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The DTG User Experience

(March 2009) posted on Sat Mar 07, 2009

Sampling, prototyping, and on-demand printing are some of the benefits direct-to garment inkjet printers represent. Discover how four companies have made these machines important parts of their businesses.

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By Ben P. Rosenfield and Lori Leaman

Peloquin researched the direct-to-garment market, attended an industry trade show, assessed printed samples, and decided to purchase a garment inkjet printer from AnaJet. Scott Peloquin, co-owner of the company, says he liked the fact that the printer is made in North America and that he also was impressed with the efficiency of the printer’s bulk-ink-cartridge system and use of an Epson printhead. Another plus, he says, was the included training. According to Peloquin, the technology also has allowed the company to open doors into new markets with low capital investment.

“With an environmentally friendly printer like the AnaJet, short-run and personalized custom graphics are a breeze, and turnaround times are not a problem,” he says. “With the portability of the ma-chine, we have travelled to dog shows and printed custom dog apparel in our booth while customers wait.”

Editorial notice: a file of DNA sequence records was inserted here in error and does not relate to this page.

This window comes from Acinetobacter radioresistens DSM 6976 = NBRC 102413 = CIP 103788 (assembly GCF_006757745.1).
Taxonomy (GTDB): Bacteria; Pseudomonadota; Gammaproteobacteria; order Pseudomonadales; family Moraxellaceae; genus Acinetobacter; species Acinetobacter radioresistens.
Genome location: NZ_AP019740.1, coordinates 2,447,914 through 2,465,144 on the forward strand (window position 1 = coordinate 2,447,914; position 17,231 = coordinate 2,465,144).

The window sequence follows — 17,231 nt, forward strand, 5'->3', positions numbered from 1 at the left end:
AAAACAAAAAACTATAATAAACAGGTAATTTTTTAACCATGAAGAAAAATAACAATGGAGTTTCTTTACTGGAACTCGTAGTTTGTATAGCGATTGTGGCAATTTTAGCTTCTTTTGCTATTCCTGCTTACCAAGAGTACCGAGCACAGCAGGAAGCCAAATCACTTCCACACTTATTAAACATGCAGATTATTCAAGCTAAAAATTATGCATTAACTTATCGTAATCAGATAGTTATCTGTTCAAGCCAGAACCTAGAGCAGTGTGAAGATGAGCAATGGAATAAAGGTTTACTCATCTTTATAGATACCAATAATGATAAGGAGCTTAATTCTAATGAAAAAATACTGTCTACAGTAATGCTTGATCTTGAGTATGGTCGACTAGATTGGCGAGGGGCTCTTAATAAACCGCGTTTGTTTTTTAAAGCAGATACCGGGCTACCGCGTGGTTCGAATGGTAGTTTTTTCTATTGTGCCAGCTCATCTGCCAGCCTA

The company uses its AnaJet to print on T-shirts, sweatshirts/hoodies, towels, pillowcases, canvas prints, sweat pants, shorts, team uniforms, aprons, and other garments that are 100% cotton or a cotton blend. Peloquin has discovered a lucrative niche in custom animal apparel. Another profitable area for the company is in its alignment with a marketing company that pre-sells custom designs. The marketing company provides Peloquin with multiple designs that Peloquin produces on its AnaJet for pre-sale testing before moving the work to larger screen-printed production runs.

“I have found that this is a good concept for a lot of our customers,” Peloquin says. “We will come up with a few designs for our client, print one-off samples, sometimes on different-colored items, and they can pre-sell for a larger order that they will place with us at a later date. People like to see what the final product will look like. This way, our client doesn’t get stuck with extra inventory, and everyone seems happy. The cost of printing the samples is no big deal with a digital process.”

Peloquin noted only a few drawbacks with direct-to-garment printing. The first drawback is that, based on price point, single- and sometimes double-color and large print runs are more suited to screen printing. A second challenge is to know how the ink will lay down on certain materials. Peloquin explains that AnaJet has helped alleviate this problem by allowing the software to print a test patch to check different ink-flow rates to make sure ink bleeding does not occur.

Digital Edge Signs/JAB Sportswear


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